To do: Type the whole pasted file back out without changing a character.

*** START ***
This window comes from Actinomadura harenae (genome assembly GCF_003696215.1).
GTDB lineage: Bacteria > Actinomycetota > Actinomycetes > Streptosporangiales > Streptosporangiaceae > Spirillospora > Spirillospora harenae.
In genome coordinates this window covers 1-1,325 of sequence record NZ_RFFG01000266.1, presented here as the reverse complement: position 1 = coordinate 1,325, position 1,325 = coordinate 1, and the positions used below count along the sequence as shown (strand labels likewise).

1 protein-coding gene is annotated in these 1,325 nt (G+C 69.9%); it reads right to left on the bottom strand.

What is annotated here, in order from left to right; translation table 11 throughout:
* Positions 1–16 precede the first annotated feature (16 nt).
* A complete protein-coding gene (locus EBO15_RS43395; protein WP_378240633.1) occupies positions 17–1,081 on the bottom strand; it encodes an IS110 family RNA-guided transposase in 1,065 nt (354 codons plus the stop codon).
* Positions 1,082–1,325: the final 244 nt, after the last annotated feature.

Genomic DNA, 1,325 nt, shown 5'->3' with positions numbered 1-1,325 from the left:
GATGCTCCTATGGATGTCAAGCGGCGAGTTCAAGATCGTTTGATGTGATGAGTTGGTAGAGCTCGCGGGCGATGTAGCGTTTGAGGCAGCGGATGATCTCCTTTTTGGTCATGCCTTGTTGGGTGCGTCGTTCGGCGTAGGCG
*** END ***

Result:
This window comes from Actinomadura harenae (genome assembly GCF_003696215.1).
GTDB lineage: Bacteria > Actinomycetota > Actinomycetes > Streptosporangiales > Streptosporangiaceae > Spirillospora > Spirillospora harenae.
In genome coordinates this window covers 1-1,325 of sequence record NZ_RFFG01000266.1, presented here as the reverse complement: position 1 = coordinate 1,325, position 1,325 = coordinate 1, and the positions used below count along the sequence as shown (strand labels likewise).

1 protein-coding gene is annotated in these 1,325 nt (G+C 69.9%); it reads right to left on the bottom strand.

What is annotated here, in order from left to right; translation table 11 throughout:
* Positions 1–16 precede the first annotated feature (16 nt).
* A complete protein-coding gene (locus EBO15_RS43395; protein WP_378240633.1) occupies positions 17–1,081 on the bottom strand; it encodes an IS110 family RNA-guided transposase in 1,065 nt (354 codons plus the stop codon).
* Positions 1,082–1,325: the final 244 nt, after the last annotated feature.

Genomic DNA, 1,325 nt, shown 5'->3' with positions numbered 1-1,325 from the left:
GATGCTCCTATGGATGTCAAGCGGCGAGTTCAAGATCGTTTGATGTGATGAGTTGGTAGAGCTCGCGGGCGATGTAGCGTTTGAGGCAGCGGATGATCTCCTTTTTGGTCATGCCTTGTTGGGTGCGTCGTTCGGCGTAGGCG